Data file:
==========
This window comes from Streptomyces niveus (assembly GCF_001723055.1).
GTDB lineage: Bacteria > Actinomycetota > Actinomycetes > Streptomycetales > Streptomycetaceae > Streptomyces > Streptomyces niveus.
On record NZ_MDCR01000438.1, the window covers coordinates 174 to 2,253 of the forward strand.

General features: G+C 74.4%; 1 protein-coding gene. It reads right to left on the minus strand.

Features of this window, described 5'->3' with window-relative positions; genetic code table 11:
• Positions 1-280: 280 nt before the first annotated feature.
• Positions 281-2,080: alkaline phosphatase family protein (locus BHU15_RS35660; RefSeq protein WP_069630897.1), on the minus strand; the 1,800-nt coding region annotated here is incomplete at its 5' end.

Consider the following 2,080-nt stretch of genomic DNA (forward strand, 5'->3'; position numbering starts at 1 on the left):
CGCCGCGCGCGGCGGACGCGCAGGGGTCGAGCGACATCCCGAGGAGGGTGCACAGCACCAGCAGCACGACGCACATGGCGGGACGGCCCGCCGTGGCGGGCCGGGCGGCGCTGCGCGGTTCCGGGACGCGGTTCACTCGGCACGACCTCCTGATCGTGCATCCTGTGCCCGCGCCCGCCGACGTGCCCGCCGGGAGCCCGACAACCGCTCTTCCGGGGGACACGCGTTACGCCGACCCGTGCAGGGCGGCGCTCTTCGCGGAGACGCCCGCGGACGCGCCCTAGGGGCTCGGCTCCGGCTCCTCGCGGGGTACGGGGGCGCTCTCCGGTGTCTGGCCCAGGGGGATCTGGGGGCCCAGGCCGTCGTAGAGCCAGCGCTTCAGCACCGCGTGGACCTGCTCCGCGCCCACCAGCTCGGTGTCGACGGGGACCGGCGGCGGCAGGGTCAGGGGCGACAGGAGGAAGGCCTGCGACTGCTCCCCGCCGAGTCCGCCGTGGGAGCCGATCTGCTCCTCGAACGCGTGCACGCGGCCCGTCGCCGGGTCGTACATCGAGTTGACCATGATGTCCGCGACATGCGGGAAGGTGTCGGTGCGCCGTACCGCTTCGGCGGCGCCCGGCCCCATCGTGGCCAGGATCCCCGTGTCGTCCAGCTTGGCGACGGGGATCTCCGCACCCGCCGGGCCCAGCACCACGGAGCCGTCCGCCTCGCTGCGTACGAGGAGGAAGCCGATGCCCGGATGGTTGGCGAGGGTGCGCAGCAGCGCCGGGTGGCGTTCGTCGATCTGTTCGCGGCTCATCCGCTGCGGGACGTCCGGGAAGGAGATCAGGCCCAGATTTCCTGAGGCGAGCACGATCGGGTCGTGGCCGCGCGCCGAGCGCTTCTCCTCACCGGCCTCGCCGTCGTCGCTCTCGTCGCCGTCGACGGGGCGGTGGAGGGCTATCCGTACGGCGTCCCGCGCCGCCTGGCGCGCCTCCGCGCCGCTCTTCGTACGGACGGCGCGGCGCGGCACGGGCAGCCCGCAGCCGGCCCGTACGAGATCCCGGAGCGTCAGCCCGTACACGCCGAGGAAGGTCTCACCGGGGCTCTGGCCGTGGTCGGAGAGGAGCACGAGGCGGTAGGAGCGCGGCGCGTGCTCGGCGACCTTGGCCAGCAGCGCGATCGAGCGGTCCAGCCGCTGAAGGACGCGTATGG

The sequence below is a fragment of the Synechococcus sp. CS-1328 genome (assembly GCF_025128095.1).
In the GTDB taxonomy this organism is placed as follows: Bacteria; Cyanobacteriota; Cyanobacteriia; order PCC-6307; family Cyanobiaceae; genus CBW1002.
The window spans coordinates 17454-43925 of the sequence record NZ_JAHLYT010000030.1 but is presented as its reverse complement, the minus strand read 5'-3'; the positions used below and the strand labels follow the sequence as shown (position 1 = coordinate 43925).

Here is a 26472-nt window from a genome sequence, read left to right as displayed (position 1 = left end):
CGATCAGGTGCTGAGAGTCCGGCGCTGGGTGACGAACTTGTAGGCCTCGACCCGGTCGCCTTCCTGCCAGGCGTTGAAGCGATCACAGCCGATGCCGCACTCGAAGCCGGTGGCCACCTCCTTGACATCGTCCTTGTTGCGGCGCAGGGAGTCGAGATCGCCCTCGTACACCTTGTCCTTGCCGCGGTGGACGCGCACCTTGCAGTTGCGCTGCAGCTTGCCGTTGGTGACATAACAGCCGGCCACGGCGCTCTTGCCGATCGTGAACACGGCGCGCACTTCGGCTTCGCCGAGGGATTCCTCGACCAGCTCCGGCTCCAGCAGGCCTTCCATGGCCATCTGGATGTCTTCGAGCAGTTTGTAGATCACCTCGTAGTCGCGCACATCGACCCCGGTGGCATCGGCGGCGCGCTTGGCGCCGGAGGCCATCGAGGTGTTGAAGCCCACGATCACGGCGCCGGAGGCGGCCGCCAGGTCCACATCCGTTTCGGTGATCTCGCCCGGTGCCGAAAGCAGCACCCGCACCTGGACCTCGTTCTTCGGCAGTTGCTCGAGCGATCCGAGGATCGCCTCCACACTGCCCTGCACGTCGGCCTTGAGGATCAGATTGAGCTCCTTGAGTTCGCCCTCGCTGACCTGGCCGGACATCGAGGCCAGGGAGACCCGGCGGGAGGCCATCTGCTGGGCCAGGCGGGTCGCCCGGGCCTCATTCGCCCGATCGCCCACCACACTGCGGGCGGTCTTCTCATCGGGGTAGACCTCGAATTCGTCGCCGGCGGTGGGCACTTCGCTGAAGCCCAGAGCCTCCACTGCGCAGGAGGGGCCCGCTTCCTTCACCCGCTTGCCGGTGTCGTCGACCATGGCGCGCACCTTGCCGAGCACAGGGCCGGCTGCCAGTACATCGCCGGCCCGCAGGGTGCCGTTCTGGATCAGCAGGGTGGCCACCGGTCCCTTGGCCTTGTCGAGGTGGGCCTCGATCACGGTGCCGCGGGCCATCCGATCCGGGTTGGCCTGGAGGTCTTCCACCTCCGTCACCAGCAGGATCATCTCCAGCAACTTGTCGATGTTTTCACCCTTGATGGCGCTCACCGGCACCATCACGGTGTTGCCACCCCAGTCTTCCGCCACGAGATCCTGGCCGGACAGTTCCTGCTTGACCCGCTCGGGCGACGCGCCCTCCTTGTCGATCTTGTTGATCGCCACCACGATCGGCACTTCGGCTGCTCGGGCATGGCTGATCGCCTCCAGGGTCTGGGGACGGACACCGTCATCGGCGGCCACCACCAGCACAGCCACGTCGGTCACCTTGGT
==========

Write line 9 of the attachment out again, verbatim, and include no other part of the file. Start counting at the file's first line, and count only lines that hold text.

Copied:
CGCCGCGCGCGGCGGACGCGCAGGGGTCGAGCGACATCCCGAGGAGGGTGCACAGCACCAGCAGCACGACGCACATGGCGGGACGGCCCGCCGTGGCGGGCCGGGCGGCGCTGCGCGGTTCCGGGACGCGGTTCACTCGGCACGACCTCCTGATCGTGCATCCTGTGCCCGCGCCCGCCGACGTGCCCGCCGGGAGCCCGACAACCGCTCTTCCGGGGGACACGCGTTACGCCGACCCGTGCAGGGCGGCGCTCTTCGCGGAGACGCCCGCGGACGCGCCCTAGGGGCTCGGCTCCGGCTCCTCGCGGGGTACGGGGGCGCTCTCCGGTGTCTGGCCCAGGGGGATCTGGGGGCCCAGGCCGTCGTAGAGCCAGCGCTTCAGCACCGCGTGGACCTGCTCCGCGCCCACCAGCTCGGTGTCGACGGGGACCGGCGGCGGCAGGGTCAGGGGCGACAGGAGGAAGGCCTGCGACTGCTCCCCGCCGAGTCCGCCGTGGGAGCCGATCTGCTCCTCGAACGCGTGCACGCGGCCCGTCGCCGGGTCGTACATCGAGTTGACCATGATGTCCGCGACATGCGGGAAGGTGTCGGTGCGCCGTACCGCTTCGGCGGCGCCCGGCCCCATCGTGGCCAGGATCCCCGTGTCGTCCAGCTTGGCGACGGGGATCTCCGCACCCGCCGGGCCCAGCACCACGGAGCCGTCCGCCTCGCTGCGTACGAGGAGGAAGCCGATGCCCGGATGGTTGGCGAGGGTGCGCAGCAGCGCCGGGTGGCGTTCGTCGATCTGTTCGCGGCTCATCCGCTGCGGGACGTCCGGGAAGGAGATCAGGCCCAGATTTCCTGAGGCGAGCACGATCGGGTCGTGGCCGCGCGCCGAGCGCTTCTCCTCACCGGCCTCGCCGTCGTCGCTCTCGTCGCCGTCGACGGGGCGGTGGAGGGCTATCCGTACGGCGTCCCGCGCCGCCTGGCGCGCCTCCGCGCCGCTCTTCGTACGGACGGCGCGGCGCGGCACGGGCAGCCCGCAGCCGGCCCGTACGAGATCCCGGAGCGTCAGCCCGTACACGCCGAGGAAGGTCTCACCGGGGCTCTGGCCGTGGTCGGAGAGGAGCACGAGGCGGTAGGAGCGCGGCGCGTGCTCGGCGACCTTGGCCAGCAGCGCGATCGAGCGGTCCAGCCGCTGAAGGACGCGTATGG